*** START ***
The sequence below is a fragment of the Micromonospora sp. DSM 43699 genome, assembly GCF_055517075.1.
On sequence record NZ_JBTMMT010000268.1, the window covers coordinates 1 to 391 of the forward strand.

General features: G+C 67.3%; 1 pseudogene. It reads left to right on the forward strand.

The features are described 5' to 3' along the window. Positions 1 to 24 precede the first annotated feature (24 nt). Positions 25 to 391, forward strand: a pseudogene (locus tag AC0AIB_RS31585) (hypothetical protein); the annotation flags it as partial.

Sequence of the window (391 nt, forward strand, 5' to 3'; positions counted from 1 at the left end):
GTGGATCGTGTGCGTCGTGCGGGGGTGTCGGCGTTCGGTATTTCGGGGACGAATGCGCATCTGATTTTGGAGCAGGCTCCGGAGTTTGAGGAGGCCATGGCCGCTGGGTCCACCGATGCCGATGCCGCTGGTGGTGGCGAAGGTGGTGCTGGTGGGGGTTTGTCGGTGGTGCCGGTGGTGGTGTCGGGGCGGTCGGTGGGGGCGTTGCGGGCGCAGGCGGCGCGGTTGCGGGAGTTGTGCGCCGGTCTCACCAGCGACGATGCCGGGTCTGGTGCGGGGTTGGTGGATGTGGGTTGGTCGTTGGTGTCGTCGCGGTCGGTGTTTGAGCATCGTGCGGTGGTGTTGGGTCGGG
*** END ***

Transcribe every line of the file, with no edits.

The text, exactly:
The sequence below is a fragment of the Micromonospora sp. DSM 43699 genome, assembly GCF_055517075.1.
On sequence record NZ_JBTMMT010000268.1, the window covers coordinates 1 to 391 of the forward strand.

General features: G+C 67.3%; 1 pseudogene. It reads left to right on the forward strand.

The features are described 5' to 3' along the window. Positions 1 to 24 precede the first annotated feature (24 nt). Positions 25 to 391, forward strand: a pseudogene (locus tag AC0AIB_RS31585) (hypothetical protein); the annotation flags it as partial.

Sequence of the window (391 nt, forward strand, 5' to 3'; positions counted from 1 at the left end):
GTGGATCGTGTGCGTCGTGCGGGGGTGTCGGCGTTCGGTATTTCGGGGACGAATGCGCATCTGATTTTGGAGCAGGCTCCGGAGTTTGAGGAGGCCATGGCCGCTGGGTCCACCGATGCCGATGCCGCTGGTGGTGGCGAAGGTGGTGCTGGTGGGGGTTTGTCGGTGGTGCCGGTGGTGGTGTCGGGGCGGTCGGTGGGGGCGTTGCGGGCGCAGGCGGCGCGGTTGCGGGAGTTGTGCGCCGGTCTCACCAGCGACGATGCCGGGTCTGGTGCGGGGTTGGTGGATGTGGGTTGGTCGTTGGTGTCGTCGCGGTCGGTGTTTGAGCATCGTGCGGTGGTGTTGGGTCGGG